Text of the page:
… but will healthcare system be ready to cope?
GIRLS born in the Chilterns have the highest life expectancy according to the latest figures for England and Wales.
Data released by the Office for National Statistics show the average life expectancy of a girl born in the Chilterns between 2011 and 2013 is 86.4 years old.
The average Chilterns baby boy born between 2011 and 2013 is expected to live 82.2 years, the tenth highest for males in England and Wales.
Women born in the Chilterns now live six per cent longer than those born in the area 20 years ago, when the average life expectancy was 81.5 years.
Men’s longevity has improved even more – they now live 7.9 per cent longer than 20 years ago.
Across England and Wales the average life expectancy is now 83 for women and 79.3 for men.
But to match long lifespans, health experts have said we need to prepare our healthcare system to cope.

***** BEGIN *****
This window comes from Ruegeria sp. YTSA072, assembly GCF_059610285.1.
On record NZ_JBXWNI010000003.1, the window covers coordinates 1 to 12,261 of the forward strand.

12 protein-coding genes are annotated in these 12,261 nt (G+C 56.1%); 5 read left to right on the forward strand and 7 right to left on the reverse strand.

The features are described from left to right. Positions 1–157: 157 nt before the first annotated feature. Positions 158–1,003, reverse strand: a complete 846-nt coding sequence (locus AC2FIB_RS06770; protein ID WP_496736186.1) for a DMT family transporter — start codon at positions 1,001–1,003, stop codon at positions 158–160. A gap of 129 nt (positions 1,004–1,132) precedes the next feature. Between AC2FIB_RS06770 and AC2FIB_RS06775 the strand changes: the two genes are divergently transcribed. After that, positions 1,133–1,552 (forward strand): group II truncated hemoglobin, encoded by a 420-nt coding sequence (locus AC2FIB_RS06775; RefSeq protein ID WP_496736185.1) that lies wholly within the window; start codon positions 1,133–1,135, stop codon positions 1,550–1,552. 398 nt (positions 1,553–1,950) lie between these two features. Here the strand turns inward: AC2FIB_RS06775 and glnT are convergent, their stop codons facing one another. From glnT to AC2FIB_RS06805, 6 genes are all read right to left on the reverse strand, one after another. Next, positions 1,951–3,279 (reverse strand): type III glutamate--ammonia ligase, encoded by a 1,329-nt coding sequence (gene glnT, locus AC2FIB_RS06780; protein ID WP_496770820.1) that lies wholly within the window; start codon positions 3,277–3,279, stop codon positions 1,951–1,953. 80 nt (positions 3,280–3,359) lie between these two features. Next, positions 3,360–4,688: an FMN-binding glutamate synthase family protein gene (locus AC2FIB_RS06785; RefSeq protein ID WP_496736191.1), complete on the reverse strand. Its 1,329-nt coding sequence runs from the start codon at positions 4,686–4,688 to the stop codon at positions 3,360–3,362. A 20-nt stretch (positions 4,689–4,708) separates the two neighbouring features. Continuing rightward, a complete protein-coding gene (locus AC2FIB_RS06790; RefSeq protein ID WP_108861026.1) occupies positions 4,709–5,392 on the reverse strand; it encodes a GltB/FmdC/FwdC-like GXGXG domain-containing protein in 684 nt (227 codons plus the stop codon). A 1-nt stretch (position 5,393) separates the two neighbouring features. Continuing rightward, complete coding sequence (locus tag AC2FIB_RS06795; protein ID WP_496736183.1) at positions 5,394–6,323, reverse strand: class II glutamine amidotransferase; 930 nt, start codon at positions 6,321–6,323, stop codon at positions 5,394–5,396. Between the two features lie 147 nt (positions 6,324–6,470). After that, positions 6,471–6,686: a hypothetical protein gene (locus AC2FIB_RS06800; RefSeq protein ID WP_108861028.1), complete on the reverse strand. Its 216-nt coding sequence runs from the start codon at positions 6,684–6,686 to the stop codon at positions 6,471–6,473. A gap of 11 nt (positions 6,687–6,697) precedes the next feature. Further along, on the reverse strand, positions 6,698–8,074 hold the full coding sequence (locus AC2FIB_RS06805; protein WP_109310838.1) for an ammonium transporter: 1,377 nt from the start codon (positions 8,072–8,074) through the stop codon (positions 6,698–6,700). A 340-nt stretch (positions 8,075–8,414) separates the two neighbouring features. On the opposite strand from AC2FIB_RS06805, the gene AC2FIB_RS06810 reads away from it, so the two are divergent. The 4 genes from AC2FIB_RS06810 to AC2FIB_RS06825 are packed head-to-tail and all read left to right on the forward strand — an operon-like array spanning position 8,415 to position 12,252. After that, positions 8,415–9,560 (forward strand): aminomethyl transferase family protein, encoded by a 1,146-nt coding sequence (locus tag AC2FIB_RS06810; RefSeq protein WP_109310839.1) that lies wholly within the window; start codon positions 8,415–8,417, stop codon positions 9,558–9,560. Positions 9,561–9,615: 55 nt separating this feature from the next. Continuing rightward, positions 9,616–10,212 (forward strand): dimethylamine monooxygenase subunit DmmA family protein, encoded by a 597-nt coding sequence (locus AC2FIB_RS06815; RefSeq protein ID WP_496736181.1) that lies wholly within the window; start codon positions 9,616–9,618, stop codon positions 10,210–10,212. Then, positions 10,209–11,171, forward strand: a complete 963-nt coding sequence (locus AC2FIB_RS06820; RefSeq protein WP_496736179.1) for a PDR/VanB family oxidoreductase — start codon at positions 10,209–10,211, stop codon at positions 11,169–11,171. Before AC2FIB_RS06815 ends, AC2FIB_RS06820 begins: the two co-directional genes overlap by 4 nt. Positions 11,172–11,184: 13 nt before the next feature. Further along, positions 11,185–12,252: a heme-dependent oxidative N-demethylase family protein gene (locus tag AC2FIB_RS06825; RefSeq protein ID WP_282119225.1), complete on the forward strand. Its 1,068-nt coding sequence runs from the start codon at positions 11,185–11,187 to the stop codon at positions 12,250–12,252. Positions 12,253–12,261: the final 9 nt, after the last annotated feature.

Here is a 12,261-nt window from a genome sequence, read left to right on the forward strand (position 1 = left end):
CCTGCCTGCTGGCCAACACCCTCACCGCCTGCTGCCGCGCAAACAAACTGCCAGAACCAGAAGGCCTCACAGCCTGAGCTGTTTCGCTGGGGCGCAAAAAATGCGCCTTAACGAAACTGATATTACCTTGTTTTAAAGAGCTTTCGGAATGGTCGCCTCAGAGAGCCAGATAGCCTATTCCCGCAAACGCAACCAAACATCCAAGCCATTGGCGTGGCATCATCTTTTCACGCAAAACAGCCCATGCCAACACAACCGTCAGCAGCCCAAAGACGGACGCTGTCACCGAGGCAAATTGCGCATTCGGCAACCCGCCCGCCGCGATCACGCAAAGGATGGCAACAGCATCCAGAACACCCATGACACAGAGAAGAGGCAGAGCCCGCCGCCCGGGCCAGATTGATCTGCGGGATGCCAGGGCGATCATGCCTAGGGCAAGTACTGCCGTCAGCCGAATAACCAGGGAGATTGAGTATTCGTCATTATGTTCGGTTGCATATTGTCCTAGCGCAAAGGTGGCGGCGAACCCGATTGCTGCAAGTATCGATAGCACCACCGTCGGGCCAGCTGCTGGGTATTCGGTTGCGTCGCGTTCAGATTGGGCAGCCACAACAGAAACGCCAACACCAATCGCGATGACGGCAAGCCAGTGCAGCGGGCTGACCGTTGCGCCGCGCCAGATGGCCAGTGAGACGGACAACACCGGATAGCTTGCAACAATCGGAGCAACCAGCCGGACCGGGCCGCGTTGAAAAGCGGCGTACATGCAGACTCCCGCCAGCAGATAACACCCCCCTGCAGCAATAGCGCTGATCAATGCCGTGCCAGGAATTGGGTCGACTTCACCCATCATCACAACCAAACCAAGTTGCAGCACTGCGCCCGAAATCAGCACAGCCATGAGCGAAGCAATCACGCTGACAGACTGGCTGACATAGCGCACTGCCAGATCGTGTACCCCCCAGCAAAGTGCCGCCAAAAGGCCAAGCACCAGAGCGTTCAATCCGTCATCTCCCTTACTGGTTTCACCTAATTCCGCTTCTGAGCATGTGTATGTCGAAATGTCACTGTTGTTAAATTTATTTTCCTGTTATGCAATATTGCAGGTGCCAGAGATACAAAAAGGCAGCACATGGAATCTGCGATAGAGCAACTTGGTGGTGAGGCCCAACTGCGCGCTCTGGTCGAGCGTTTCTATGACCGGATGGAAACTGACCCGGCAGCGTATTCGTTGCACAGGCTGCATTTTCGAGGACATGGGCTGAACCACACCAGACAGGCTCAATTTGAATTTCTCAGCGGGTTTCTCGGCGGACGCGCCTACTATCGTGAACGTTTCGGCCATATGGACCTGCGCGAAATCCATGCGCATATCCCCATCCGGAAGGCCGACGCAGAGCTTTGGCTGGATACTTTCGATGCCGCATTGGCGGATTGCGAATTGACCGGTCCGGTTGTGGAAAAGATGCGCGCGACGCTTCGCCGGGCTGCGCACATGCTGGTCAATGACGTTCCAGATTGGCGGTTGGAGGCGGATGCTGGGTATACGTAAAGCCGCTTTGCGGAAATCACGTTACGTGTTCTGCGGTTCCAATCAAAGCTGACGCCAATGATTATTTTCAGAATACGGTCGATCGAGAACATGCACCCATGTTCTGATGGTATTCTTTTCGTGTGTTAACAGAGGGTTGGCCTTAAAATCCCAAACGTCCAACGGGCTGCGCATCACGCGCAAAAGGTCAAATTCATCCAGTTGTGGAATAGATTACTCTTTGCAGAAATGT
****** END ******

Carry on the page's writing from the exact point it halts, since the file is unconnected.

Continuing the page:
Councillor Noel Brown (Conservative), a member of the
CONCERN FOR FUTURE:
Councillor Noel Brown health and adult social care select committee on Bucks County Council, said: “As more of us live longer, we forget this means there are more people who will need healthcare and social services.”
There are projects in place already, such as Prevention Matters, which aim to help people at an earlier stage to enable them to stay at home for longer.
Mr Brown added that there is also a disparity in life expectancy in some areas that needs to be addressed.
“Projects like Wellbeing aim to trial ideas in Chesham and then take that to Wycombe and Aylesbury, working with social services and the Department of Chiltern Kensington and Chelsea Camden East Dorset Westminster Richmond upon Thames Harrow South Cambridgeshire Hart Rutland UA Work and Pensions. It’s about helping people stay healthier and independent.”
In the latest health review, the statistics predict that the number of people over 65 in the area will rise by 66 per cent in the next 20 years compared with 60 per cent for the region and 54 per cent in the UK.
Mr Brown added: “We need to prepare as we don’t have enough social care workers, and there is this fear of approaching them and going into a home. We don’t want that. We want healthier people, living longer, but we need to have the resources for them.”